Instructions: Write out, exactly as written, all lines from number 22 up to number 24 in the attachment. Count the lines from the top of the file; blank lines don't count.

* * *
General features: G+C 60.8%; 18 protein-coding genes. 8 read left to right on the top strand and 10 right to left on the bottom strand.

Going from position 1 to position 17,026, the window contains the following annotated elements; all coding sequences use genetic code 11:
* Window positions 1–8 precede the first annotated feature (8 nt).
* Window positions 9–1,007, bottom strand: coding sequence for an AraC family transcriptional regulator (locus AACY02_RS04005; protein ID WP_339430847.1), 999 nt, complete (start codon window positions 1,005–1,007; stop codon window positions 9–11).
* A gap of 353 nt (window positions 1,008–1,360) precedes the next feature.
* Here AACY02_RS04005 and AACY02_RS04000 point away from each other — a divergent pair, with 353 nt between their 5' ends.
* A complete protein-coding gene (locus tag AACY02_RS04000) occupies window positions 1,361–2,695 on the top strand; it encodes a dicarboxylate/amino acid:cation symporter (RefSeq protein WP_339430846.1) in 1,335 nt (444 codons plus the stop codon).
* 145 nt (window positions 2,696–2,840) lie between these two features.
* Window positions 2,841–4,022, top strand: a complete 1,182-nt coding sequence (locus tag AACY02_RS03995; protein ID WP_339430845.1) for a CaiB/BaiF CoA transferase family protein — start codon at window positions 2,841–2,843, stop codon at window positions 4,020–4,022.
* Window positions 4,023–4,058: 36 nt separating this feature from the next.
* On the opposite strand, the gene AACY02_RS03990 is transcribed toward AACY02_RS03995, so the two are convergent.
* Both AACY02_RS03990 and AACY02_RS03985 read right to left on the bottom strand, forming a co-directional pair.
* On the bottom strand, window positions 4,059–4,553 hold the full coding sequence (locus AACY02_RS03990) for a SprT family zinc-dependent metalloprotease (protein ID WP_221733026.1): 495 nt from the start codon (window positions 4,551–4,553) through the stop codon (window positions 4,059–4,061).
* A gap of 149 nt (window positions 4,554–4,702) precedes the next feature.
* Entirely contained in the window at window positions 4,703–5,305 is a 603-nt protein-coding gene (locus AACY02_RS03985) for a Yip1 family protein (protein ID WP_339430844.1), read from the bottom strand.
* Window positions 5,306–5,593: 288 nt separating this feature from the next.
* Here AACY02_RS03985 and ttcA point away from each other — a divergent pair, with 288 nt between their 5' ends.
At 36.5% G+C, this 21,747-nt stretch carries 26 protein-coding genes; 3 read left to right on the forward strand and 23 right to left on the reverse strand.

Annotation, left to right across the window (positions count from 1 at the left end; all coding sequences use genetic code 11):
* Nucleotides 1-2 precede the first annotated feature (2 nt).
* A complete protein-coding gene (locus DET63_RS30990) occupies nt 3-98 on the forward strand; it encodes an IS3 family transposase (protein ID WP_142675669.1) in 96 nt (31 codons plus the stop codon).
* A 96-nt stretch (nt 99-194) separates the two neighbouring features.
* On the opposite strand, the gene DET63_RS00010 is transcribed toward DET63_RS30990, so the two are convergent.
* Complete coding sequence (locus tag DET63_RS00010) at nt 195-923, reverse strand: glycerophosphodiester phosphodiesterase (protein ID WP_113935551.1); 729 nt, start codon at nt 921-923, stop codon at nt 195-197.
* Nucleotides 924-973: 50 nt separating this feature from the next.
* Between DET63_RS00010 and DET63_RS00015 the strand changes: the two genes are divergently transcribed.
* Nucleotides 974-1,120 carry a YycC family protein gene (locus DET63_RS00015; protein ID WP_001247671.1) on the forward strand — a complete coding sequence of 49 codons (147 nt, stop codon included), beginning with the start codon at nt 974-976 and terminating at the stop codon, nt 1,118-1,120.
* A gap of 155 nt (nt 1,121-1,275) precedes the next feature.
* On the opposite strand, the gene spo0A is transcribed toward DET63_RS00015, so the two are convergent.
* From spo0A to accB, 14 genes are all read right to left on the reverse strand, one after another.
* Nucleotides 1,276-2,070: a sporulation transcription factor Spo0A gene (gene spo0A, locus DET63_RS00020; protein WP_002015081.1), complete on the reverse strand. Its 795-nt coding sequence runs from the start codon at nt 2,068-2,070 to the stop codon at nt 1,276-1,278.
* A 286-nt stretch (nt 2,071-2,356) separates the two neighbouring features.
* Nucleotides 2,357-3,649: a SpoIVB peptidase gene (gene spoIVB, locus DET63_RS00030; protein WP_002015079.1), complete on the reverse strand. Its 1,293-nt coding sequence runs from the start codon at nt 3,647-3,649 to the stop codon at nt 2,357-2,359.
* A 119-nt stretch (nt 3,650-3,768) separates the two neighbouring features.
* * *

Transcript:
* A 96-nt stretch (nt 99-194) separates the two neighbouring features.
* On the opposite strand, the gene DET63_RS00010 is transcribed toward DET63_RS30990, so the two are convergent.
* Complete coding sequence (locus tag DET63_RS00010) at nt 195-923, reverse strand: glycerophosphodiester phosphodiesterase (protein ID WP_113935551.1); 729 nt, start codon at nt 921-923, stop codon at nt 195-197.